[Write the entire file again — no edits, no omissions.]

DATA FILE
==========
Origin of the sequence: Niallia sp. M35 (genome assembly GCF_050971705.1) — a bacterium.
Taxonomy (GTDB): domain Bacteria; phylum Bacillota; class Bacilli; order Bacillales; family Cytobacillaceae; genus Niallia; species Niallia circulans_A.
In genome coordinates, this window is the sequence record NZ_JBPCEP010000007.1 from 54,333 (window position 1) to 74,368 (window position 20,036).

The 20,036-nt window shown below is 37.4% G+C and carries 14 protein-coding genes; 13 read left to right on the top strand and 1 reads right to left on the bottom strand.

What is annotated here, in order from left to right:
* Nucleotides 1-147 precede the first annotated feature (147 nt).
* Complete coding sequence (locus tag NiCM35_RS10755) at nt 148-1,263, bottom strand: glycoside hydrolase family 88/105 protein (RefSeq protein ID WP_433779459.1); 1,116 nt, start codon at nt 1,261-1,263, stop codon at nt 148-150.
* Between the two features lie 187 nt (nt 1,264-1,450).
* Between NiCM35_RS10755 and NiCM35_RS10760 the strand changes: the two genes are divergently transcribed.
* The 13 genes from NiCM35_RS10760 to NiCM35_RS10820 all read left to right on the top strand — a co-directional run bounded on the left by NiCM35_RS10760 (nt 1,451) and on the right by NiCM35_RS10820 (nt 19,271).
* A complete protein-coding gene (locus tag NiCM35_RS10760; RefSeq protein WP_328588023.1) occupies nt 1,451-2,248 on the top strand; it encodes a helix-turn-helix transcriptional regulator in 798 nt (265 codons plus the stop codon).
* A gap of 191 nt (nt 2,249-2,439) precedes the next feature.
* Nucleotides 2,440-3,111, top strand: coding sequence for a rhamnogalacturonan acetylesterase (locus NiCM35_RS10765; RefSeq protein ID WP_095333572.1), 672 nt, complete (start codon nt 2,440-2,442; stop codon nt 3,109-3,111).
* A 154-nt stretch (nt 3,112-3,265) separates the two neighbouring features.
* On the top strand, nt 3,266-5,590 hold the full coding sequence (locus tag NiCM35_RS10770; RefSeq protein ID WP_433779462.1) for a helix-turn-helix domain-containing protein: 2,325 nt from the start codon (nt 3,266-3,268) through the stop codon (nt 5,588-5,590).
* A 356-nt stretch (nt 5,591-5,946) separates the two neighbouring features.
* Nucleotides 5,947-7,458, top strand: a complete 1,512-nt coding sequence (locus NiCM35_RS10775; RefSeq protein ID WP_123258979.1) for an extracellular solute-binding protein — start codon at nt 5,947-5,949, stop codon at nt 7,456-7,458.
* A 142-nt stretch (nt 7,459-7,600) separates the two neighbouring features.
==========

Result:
Origin of the sequence: Niallia sp. M35 (genome assembly GCF_050971705.1) — a bacterium.
Taxonomy (GTDB): domain Bacteria; phylum Bacillota; class Bacilli; order Bacillales; family Cytobacillaceae; genus Niallia; species Niallia circulans_A.
In genome coordinates, this window is the sequence record NZ_JBPCEP010000007.1 from 54,333 (window position 1) to 74,368 (window position 20,036).

The 20,036-nt window shown below is 37.4% G+C and carries 14 protein-coding genes; 13 read left to right on the top strand and 1 reads right to left on the bottom strand.

What is annotated here, in order from left to right:
* Nucleotides 1-147 precede the first annotated feature (147 nt).
* Complete coding sequence (locus tag NiCM35_RS10755) at nt 148-1,263, bottom strand: glycoside hydrolase family 88/105 protein (RefSeq protein ID WP_433779459.1); 1,116 nt, start codon at nt 1,261-1,263, stop codon at nt 148-150.
* Between the two features lie 187 nt (nt 1,264-1,450).
* Between NiCM35_RS10755 and NiCM35_RS10760 the strand changes: the two genes are divergently transcribed.
* The 13 genes from NiCM35_RS10760 to NiCM35_RS10820 all read left to right on the top strand — a co-directional run bounded on the left by NiCM35_RS10760 (nt 1,451) and on the right by NiCM35_RS10820 (nt 19,271).
* A complete protein-coding gene (locus tag NiCM35_RS10760; RefSeq protein WP_328588023.1) occupies nt 1,451-2,248 on the top strand; it encodes a helix-turn-helix transcriptional regulator in 798 nt (265 codons plus the stop codon).
* A gap of 191 nt (nt 2,249-2,439) precedes the next feature.
* Nucleotides 2,440-3,111, top strand: coding sequence for a rhamnogalacturonan acetylesterase (locus NiCM35_RS10765; RefSeq protein ID WP_095333572.1), 672 nt, complete (start codon nt 2,440-2,442; stop codon nt 3,109-3,111).
* A 154-nt stretch (nt 3,112-3,265) separates the two neighbouring features.
* On the top strand, nt 3,266-5,590 hold the full coding sequence (locus tag NiCM35_RS10770; RefSeq protein ID WP_433779462.1) for a helix-turn-helix domain-containing protein: 2,325 nt from the start codon (nt 3,266-3,268) through the stop codon (nt 5,588-5,590).
* A 356-nt stretch (nt 5,591-5,946) separates the two neighbouring features.
* Nucleotides 5,947-7,458, top strand: a complete 1,512-nt coding sequence (locus NiCM35_RS10775; RefSeq protein ID WP_123258979.1) for an extracellular solute-binding protein — start codon at nt 5,947-5,949, stop codon at nt 7,456-7,458.
* A 142-nt stretch (nt 7,459-7,600) separates the two neighbouring features.